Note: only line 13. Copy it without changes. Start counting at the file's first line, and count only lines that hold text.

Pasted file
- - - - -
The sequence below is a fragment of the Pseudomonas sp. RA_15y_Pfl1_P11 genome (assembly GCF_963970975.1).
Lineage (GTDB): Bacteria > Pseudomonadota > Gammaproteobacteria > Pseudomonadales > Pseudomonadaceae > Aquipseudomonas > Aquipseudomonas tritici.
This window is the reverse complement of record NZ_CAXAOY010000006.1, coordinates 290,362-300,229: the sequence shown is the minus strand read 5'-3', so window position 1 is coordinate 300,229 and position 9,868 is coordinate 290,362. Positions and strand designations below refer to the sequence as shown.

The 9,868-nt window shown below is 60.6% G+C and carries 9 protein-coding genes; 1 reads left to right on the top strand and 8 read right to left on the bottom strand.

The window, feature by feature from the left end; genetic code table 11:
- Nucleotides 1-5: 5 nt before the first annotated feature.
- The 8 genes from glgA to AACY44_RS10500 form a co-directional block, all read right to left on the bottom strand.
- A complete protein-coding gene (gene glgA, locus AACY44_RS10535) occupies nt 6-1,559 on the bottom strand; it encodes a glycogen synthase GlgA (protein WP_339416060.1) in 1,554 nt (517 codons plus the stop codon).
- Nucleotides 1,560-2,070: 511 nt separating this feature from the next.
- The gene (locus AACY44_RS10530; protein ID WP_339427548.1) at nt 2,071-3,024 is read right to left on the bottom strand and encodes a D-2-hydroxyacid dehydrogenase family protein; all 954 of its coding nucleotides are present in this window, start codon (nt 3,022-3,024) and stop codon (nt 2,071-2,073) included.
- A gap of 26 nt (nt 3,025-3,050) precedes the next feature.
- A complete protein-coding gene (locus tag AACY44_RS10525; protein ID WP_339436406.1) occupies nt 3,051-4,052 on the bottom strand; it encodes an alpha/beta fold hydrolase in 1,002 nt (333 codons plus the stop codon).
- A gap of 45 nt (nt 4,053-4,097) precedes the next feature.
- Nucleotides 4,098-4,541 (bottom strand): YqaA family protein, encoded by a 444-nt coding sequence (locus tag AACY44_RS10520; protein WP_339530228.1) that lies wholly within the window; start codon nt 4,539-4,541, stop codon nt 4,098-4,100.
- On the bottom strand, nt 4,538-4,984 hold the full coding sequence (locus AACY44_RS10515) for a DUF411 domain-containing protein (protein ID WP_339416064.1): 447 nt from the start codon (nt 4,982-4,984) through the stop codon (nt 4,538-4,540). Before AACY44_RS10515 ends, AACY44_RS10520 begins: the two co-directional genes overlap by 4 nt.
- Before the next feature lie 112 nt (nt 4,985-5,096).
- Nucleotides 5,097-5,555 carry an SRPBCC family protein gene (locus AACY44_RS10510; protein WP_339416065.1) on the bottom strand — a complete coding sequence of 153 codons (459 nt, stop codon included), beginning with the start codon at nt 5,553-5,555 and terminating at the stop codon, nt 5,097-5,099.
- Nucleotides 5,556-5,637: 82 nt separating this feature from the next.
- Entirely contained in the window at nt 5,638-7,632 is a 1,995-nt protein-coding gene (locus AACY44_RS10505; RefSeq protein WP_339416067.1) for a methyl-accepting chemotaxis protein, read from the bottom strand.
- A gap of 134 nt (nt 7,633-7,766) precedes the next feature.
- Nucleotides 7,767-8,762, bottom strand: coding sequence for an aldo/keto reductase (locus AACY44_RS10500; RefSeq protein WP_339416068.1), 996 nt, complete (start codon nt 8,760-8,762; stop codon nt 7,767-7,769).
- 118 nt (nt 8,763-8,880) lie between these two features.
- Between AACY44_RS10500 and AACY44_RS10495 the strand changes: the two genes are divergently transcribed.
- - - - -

- A gap of 45 nt (nt 4,053-4,097) precedes the next feature.